by Tom Farley Jr. and Tanner Colby | [
REVIEWED BY KYLE SMITH
Chris Farley once told a girlfriend his father loved John Belushi, so if he could make it on Saturday Night Live he'd make his father happy. Farley mimicked his role model all too well: Like Belushi, he rode drugs and booze to the grave at 33.
This brave, fast-moving oral biography, assembled by Farley's brother Tom from interviews with friends and relatives, follows the comic from a privileged Wisconsin childhood—where he was surrounded by hard-drinking parents and brothers—to his sickening 1997 demise. Everyone tried to save Chris, and there was hope as late as his career highlight, the 1995 comedy Tommy Boy, made during a second year of sobriety. Ultimately, though, he could find no relief from self-loathing. "Yep, everybody likes it when fatty falls down," was his brutally accurate career assessment. A colleague once asked Farley, "You don't want to die like Belushi, do you?" His reply: "Oh, yeah, that'd be really cool." That it wasn't cool at all is the bitter lesson of this unsparing look at a life treated like a throwaway joke.
by Marisa de los Santos | [
REVIEWED BY THAILAN PHAM
Following her 2005 debut, Love Walked In, de los Santos catches up with hopeless romantic Cornelia Brown, freshly married and starting a new life in the suburbs of Philadelphia. Readers may recognize the author's woven narrative style; Cornelia's chapters alternate with those of Dev, a 13-year-old academic prodigy searching for his birth father, and new neighbor Piper, a standoffish social queen coping with the cancer of her best friend Elizabeth. At times, obstacles and solutions seem too tidy, but de los Santos makes up for the predictability with prose that shines in moments of tenderness, particularly when depicting the poignancy of death and the anguish of those left behind. In Elizabeth's final days, her husband "lay down next to her and whispered the story of the births of both children.... They gave her permission to go."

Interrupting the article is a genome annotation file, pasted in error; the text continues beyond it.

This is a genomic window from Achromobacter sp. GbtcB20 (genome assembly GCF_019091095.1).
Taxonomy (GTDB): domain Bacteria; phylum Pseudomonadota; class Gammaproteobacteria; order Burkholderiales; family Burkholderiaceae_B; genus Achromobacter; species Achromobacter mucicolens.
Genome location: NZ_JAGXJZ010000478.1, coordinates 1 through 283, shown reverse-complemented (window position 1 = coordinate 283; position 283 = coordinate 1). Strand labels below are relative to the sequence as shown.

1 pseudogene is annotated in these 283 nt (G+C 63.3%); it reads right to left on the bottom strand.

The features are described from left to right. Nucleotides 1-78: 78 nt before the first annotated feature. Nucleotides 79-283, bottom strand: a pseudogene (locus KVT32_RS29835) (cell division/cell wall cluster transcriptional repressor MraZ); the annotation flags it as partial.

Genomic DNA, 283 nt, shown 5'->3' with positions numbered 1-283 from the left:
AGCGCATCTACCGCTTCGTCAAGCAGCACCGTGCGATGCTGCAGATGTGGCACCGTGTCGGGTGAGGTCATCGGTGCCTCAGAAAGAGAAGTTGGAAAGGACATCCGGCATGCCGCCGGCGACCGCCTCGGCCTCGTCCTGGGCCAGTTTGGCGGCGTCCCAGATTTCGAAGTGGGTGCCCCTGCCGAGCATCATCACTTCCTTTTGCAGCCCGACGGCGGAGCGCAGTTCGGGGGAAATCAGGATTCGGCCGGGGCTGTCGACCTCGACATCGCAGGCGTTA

by Barbara Walters | [
REVIEWED BY ALLISON ADATO
Just as she's done to countless celebs she's interviewed, Barbara Walters probably made herself cry writing this book. She doesn't shy from the tough stuff: How her nightclub-owner father built and lost many fortunes. Her love for—and guilt about—her late sister, Jackie, born mildly retarded. The anguish over her daughter Jacqueline's teen drug use. (Jacqueline is long recovered, she writes.) Nor does Walters, an entertainer as much as a ground-breaking journalist, skimp on the fun bits. Worst interview ever: Warren Beatty. Among the best: Katharine Hepburn. The one that got away: Princess Diana. She reveals the drama behind the revolving door at The View and addresses her famously soft "Rs," all with good humor. On location at Mount Ararat she jokes to her crew, "Why couldn't this have happened on Mount Kisco?"
by Margot Livesey | [
REVIEWED BY MICHELLE GREEN
Vulnerable Dara and ruthless Abigail, who forge an enduring friendship in college, have more in common than it may seem. In Dara's words, "We both had our lives fall apart by the time we were 10." The aftershocks are still rumbling as Livesey's splendid novel begins: Housemates in London, both protagonists have fallen for married men. Dara, however, is hooked on empty promises, while Abigail cheats on the lover who left his wife for her. Like a psychotherapist, Livesey deftly unwinds their stories, exposing the ways in which each learned to live with betrayal early on. Watching her work is mesmerizing; smart and suspenseful, this is a novel that will keep you in its thrall.
>NEW IN PAPERBACK!
I FEEL BAD ABOUT MY NECK by Nora Ephron Essays on aging—wry, witty and unvarnished. "It's sad," Ephron writes, "to be over 60."
SHEER ABANDON by Penny Vincenzi High soaper about three friends, filled with romance, intrigue—and an abandoned baby.
SAME KIND OF DIFFERENT AS ME by Ron Hall, Denver Moore, Lynn Vincent Two wildly disparate people come together in a memoir of love and salvation.
>• Rose Rock, 63, and husband Julius raised 10 kids—including comic Chris—plus 17 foster children. She's also a teacher, a former South Carolina radio host and now author of Mama Rock's Rules, a no-bull guide to parenting
WHY ALL THE FOSTER CHILDREN? You see a need and do it. I'd hear about a baby abused or hurt and think, "I wish they'd brought them to me." I've had kids who'd never been tucked in, or you'd hug them and they wouldn't know how to respond. It makes your blood run cold.
ON DISCIPLINE I'm not going to say we didn't spank—but I'd rather spank my child and have him get over it than say, "I wish you weren't born," or whatever people say when they're angry. Spanking's over in five minutes; cruel words stay forever.
YOU TALK ABOUT ASSIGNING CHORES. WHAT DID CHRIS DO? He never, ever liked to wash dishes! But he was a good table setter and he could iron really well.